There is no best way. You need to be tremendously fit and aware. Boxers don’t think about the dangers, it’s in our nature to take risks. Even if I’d known about concussion at the time, it wouldn’t have put me off. I loved being on that stage. Boxing without sparring is great exercise and the only way to prevent being concussed.
Have you been concussed?
I’ve never been knocked out, but I’ve been put down. The worst was a 15-round title fight in Nigeria in 1980. I lost on points. Afterwards, I was totally dehydrated, shattered, I couldn’t get up, I didn’t know where I was, I was dizzy, I could hardly stand up, I couldn’t walk, I couldn’t think straight, I had short-term memory loss. I suppose you could put that down to concussion. It didn’t affect my behaviour, because I didn’t go out, I waited for my body to heal. It took about two weeks.
Do you think you’ve suffered any long-term effects?
I don’t know what will happen in 20 years but right now I feel my health is pretty good. I keep fit, my memory is OK and I’m not stuttering. You can understand what I’m saying, can’t you?!
The expert view: Mick Fitzgerald, Jockey
Mick Fitzgerald rode over 1,300 winners as a jump jockey before retiring in 2008. He is now a member of the Channel 4 Racing team that broadcasts every Saturday afternoon, as well as The Morning Line at 9am.
Can you remember your first concussion?
It was at Sandown in 1989. The horse went through a wing [the side of a fence] and I landed on my head. I thought I was fine. I came back to the steward’s room afterwards and they asked me to explain what happened. I said, “I can’t actually remember”. I had to sit down and I felt wobbly. It was a very strange experience. My head didn’t feel bad but I also couldn’t remember getting back to the weighing room. But I was fine after a couple of days. When you’re young, you can’t wait for your next ride, you don’t think of the damage or what the long-term effects could be. You need other people to think of that for you. I was lucky I didn’t have multiple concussions in a short period because that’s where the damage is done.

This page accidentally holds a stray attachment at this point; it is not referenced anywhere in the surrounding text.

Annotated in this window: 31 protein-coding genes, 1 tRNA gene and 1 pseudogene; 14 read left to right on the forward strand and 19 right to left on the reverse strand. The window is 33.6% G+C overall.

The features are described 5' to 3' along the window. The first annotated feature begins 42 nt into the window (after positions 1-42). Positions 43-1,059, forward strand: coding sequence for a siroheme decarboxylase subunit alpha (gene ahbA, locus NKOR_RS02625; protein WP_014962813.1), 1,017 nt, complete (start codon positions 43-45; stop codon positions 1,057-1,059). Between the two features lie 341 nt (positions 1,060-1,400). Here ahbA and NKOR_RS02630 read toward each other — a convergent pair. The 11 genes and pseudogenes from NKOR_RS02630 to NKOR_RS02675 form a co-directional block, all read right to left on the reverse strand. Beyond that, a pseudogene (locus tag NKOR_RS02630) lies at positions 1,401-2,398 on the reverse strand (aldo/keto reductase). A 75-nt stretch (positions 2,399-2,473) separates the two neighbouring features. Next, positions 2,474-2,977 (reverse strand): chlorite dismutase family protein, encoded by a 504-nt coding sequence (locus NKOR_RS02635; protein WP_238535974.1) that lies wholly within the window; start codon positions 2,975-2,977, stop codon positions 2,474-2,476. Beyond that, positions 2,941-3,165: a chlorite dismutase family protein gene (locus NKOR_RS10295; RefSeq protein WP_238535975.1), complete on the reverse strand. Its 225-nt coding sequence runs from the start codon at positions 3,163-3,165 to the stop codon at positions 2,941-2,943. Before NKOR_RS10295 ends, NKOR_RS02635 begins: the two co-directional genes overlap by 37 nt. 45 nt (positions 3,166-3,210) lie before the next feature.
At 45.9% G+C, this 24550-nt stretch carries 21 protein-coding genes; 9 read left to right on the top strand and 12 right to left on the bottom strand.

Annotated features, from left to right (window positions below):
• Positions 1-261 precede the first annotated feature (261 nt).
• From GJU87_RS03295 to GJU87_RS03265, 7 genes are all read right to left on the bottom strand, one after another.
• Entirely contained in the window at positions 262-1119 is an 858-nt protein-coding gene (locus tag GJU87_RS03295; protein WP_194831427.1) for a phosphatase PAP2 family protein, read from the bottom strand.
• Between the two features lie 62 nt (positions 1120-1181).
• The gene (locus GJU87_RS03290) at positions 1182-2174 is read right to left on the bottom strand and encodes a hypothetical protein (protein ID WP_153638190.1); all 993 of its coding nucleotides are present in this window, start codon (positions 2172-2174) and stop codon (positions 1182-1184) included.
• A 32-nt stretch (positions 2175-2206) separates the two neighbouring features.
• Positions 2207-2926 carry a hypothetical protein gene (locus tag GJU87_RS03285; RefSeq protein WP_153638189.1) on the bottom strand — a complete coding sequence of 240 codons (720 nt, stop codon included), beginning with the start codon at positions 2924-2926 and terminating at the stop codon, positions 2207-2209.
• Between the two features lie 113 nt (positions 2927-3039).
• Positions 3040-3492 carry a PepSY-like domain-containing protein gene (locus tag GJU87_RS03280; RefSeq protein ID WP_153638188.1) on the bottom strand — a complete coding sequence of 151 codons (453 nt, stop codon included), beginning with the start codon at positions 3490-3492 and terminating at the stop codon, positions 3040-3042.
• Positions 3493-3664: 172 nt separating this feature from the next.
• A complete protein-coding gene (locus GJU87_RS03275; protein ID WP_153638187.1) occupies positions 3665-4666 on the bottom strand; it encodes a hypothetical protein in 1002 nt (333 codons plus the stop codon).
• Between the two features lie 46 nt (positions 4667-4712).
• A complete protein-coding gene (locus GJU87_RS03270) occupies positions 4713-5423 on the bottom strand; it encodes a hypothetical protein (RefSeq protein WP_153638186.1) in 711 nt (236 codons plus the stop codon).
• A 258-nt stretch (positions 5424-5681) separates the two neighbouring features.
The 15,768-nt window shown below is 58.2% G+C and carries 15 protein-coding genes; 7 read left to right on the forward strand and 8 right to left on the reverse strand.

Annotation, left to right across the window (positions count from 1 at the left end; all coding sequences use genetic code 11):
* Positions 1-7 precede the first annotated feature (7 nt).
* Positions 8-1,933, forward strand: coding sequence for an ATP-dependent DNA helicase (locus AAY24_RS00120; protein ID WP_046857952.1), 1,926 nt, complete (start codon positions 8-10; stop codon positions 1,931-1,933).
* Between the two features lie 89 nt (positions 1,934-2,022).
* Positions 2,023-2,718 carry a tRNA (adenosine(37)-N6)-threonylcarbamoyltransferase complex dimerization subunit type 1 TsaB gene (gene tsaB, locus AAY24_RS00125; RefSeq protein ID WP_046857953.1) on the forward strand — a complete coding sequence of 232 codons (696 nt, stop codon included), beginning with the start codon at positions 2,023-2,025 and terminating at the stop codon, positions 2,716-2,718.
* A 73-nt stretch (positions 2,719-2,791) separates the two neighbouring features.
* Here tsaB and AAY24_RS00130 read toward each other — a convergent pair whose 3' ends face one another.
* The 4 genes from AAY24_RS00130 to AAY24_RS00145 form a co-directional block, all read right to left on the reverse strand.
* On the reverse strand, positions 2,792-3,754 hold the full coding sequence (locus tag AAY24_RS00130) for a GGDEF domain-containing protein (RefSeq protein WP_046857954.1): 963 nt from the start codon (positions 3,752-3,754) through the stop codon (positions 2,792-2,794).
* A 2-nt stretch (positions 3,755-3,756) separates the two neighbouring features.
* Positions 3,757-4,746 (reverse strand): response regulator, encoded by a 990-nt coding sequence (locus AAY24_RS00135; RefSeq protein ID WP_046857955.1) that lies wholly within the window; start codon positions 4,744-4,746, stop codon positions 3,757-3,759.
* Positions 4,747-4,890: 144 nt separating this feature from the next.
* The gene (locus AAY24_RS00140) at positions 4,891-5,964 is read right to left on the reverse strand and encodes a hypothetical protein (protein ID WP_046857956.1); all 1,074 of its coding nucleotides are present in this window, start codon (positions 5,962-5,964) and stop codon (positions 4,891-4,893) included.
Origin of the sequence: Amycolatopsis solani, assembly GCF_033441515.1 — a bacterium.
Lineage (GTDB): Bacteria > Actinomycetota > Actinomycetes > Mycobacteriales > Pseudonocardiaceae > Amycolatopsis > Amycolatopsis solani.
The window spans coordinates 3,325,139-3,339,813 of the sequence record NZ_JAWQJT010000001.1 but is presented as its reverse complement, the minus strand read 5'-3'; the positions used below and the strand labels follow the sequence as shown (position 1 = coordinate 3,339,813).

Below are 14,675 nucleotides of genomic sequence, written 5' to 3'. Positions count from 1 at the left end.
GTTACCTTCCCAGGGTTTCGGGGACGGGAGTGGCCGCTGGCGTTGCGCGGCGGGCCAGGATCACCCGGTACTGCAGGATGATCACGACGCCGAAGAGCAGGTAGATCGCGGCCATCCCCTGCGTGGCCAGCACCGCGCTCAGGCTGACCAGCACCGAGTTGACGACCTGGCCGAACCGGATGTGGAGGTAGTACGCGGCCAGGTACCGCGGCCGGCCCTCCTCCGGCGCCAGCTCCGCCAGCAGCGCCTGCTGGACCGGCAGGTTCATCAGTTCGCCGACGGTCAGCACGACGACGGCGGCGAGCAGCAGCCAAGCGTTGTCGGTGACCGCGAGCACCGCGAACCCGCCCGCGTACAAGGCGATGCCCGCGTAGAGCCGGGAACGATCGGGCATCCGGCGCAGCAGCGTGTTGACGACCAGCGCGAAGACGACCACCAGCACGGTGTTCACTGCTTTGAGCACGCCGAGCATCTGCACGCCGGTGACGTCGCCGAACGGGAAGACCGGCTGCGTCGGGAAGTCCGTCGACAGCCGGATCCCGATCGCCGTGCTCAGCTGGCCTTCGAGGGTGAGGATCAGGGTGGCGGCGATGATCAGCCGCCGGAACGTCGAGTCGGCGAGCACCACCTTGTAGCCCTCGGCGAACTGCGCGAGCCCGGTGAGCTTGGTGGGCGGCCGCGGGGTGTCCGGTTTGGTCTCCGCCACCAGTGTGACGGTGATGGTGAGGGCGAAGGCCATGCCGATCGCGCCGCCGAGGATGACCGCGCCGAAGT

So you didn’t completely avoid it after that one?
I was concussed three or four times in my career. Concussion is caused by your brain hitting your skull, more often than not by your jaws coming together. Dr Michael Turner [former chief medical officer for the British Horseracing Authority] mentioned a gum shield to me and I pooh-poohed it, I thought I’d look like an ice hockey player riding a racehorse, but I started wearing one in 2001 and I didn’t have a single concussion till my last fall. It definitely saved me a few times and they should be mandatory.
My worst concussion was in the Grand National in 2008. I had a very high-impact fall, landed on my head and broke my neck. I blacked out, I’m not sure how long for, and when I came to I was paralysed. After 30 seconds the paramedics arrived and I was getting feeling back. I’d broken my neck before and I told them that something was seriously wrong, and not to move me. Had I not worn a gum shield, no doubt I’d have been knocked out for longer. Who knows what might have happened?
Did you know when you were concussed?
You don’t know if you’re concussed, apart from the fact that there are parts of the day you can’t remember. In the early days, I’d get home, but I didn’t know how. When someone asked how I got on, I couldn’t remember. I don’t think concussion affected my behaviour. There were probably times when I wasn’t 100% but – perhaps ironically – I can’t remember any times when I was concussed and not aware of it.
Concussion can seem very frustrating. You can’t see it, unlike other injuries, and you’re not aware you’re hurt. You can’t feel anything wrong, and you feel 100% even though clearly you’re not. Jockeys need to be protected from themselves; they’re so desperate to ride winners. If I had seen someone visibly impaired from a fall I wouldn’t have let them ride. You have a responsibility as a person.
Do you think you took your own concussions seriously enough?
Now everyone does risk assessments but who did that 20 years ago? The beauty of being a jockey is that you’re blissfully unaware of the dangers. The day you become aware of the ambulances that follow you is the day you need to hang up your boots. You wouldn’t do it if you thought your next ride would be your last. I had to retire – I have a lot of metal in my neck and I wouldn’t be passed fit. I’d have carried on. I never saw the red warning lights.
What were you told about concussion at the time?
When you apply for your licence, you’re advised about the damage you can do. In the old days, a doctor examined you physically, then passed you as fit. Now there’s an annual baseline concussion test; it judges people’s reaction times by a series of tests and establishes your “normal” level. Every single time you have a fall, they test you. Your reaction times relate to how your brain is affected. If the results don’t match your baseline, you’re not allowed to ride. At the time it was introduced, we [jockeys] thought “Why?” but you can see the sense of it. Jockeys are more aware of the potential risks now.